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A report presented at COP25 highlights the trouble with tourism, but does the future of holiday travel cast an even darker shadow?
Half the world’s population currently has access to the internet, but with its growth now slowing, there could be significant implications for global development
The four-day week is often held as being of benefit to human well-being, but what would working fewer hours really mean for the environment?
Victorien Erussard is the co-leader and president of the Energy Observer expedition, the first ship to sail around the world powered only by hydrogen, wind and solar power. The expedition will take six years to complete and the crew recently completed stage one of the journey, finishing in London
For the 25th time in history, the United Nations has convened for its annual two-week summit, trying to collectively solve the climate crisis. But is the will there to make real change?
The Wildlife Photographer of the Year’s Rising Star winner brings us a nature study in white
Abandoned coal mines contain a precious resource in the warm water they hold within
From Leonardo da Vinci’s genius and the history of Starbucks, to failing dams and global light pollution, the winners of the 2019 Information Is Beautiful awards have been announced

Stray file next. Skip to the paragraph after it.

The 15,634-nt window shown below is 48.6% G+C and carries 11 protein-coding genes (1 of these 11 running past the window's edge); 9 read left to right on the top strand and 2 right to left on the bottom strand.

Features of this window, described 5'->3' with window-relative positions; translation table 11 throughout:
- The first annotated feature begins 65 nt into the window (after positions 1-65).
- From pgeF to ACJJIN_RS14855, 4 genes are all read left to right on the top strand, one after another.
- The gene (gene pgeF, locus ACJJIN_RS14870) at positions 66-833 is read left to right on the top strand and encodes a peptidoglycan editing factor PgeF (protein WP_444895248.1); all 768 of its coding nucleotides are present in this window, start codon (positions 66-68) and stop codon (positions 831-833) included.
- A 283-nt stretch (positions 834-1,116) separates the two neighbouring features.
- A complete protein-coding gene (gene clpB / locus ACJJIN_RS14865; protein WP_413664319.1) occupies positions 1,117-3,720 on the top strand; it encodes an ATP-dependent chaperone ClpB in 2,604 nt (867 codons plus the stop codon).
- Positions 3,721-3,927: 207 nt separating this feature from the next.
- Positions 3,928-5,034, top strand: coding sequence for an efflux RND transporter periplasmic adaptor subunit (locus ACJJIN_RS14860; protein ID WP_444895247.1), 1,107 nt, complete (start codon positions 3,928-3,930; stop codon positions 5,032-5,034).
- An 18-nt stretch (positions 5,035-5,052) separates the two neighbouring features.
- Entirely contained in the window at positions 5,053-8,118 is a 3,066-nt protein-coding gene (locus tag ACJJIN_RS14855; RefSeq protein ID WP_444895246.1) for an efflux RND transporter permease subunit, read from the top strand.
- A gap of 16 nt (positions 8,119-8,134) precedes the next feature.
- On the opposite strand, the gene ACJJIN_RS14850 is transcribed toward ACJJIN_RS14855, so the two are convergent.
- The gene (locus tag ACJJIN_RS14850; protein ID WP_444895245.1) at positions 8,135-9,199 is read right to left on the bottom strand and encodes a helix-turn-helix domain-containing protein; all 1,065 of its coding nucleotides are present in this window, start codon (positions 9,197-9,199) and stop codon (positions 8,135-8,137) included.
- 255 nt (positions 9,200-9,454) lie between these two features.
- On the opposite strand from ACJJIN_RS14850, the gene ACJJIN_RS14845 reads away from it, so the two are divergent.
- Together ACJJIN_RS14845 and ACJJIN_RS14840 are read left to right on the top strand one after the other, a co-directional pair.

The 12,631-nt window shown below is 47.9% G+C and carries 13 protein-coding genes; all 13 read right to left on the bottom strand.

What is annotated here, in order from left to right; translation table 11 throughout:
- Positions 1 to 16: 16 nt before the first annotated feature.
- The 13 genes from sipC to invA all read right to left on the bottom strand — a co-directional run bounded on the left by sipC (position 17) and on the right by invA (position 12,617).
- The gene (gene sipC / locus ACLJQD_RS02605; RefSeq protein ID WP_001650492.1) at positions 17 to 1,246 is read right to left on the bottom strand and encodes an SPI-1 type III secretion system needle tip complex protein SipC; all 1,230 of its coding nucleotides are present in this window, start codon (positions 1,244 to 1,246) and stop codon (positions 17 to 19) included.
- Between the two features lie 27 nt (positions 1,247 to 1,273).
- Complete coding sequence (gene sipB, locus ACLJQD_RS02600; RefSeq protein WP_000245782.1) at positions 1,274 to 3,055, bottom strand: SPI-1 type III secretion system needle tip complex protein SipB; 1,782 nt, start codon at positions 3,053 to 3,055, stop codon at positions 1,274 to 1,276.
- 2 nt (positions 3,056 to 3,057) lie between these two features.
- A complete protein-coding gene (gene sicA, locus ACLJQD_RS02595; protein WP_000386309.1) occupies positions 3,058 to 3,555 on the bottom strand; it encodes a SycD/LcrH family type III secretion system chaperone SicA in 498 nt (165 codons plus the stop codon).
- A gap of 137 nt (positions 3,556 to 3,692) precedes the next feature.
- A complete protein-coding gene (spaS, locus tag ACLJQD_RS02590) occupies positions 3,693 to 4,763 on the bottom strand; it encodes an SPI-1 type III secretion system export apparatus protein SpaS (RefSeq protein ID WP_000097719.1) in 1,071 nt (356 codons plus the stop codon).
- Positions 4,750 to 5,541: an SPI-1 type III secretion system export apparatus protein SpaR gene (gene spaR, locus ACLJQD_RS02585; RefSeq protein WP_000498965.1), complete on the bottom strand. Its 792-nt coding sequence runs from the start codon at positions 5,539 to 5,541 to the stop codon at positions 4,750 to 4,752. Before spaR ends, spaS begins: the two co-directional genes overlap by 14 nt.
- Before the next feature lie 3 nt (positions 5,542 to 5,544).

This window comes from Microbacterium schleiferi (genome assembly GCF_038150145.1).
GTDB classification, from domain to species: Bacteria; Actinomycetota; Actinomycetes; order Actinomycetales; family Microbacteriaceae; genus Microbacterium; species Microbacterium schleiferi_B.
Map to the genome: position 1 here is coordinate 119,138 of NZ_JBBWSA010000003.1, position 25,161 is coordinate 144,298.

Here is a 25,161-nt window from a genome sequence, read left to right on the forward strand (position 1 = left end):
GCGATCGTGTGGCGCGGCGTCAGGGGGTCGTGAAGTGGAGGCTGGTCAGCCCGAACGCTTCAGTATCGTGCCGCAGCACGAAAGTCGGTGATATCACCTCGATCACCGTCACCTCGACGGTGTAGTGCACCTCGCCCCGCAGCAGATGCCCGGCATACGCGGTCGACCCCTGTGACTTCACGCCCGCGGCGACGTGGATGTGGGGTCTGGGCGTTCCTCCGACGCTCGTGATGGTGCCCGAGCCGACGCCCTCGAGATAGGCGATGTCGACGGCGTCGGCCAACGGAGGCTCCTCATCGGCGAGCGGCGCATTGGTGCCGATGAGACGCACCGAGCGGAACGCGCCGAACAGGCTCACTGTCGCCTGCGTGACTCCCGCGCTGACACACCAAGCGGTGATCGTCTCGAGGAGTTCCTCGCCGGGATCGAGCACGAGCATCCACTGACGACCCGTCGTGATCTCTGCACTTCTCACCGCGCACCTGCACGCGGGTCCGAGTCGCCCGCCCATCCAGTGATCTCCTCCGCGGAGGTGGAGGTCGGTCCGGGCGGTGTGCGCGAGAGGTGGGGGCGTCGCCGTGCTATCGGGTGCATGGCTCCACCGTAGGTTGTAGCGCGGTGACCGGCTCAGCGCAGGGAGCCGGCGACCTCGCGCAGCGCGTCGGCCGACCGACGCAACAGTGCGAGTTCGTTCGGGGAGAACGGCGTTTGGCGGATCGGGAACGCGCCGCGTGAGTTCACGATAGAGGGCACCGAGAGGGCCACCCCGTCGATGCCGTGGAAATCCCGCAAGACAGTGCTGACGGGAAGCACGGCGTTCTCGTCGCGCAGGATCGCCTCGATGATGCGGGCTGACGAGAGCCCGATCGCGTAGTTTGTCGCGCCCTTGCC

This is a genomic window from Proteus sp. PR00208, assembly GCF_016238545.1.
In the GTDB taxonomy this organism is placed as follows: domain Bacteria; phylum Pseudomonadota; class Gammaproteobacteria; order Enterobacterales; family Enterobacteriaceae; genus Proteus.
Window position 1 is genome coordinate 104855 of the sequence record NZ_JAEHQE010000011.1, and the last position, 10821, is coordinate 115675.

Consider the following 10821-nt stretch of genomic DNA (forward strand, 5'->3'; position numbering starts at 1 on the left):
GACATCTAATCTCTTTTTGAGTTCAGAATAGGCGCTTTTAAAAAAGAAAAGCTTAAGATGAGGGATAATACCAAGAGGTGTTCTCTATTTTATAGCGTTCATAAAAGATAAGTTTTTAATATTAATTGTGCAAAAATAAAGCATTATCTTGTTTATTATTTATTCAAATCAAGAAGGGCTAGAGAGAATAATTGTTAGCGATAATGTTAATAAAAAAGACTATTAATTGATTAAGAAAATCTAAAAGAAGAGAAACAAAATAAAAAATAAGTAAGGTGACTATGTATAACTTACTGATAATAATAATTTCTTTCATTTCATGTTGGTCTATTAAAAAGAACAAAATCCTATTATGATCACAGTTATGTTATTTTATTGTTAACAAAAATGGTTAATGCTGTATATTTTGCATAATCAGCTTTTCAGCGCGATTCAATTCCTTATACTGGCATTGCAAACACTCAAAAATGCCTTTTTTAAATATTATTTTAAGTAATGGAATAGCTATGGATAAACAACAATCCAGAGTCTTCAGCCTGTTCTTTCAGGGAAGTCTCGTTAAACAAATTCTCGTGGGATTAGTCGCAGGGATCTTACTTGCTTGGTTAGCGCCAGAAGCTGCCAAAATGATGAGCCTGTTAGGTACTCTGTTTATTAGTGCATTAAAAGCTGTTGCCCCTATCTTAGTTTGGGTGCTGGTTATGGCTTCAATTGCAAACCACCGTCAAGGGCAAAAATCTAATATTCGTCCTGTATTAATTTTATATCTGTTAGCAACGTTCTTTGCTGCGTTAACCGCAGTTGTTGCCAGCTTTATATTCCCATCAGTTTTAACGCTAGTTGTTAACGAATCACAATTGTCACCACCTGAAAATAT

Marco Magrini wonders if the annual gathering of world leadership on environmental matters can make any real impact following its rushed relocation
Joseph Frey, governor of The Royal Canadian Geographical Society, discusses the latest findings from the team surveying the lost ships of Sir John Franklin
A new animation produced by the charity Born Free raises the issue of captive lions in South Africa – marketed as ‘orphans’ to well-meaning tourists, but really a money-making con
How do you usually travel to work? Question 41 in the last UK Census asked employed people to indicate which mode of transport they used for the longest part of their usual journey to work. In combination with information about participants’ home and workplace, this resulted in a dataset of travel-to-work patterns
The Nile is home to mysteries both ancient and modern – these scientists may have got to the bottom of two long-debated questions
The United States is grappling with a wild pig invasion. Working out where they roam and why is the first step towards controlling the population
Increased interest in the farming of endangered animals as a conservation method has led to a closer look at pangolins. Could farming their meat and scales save wild populations?

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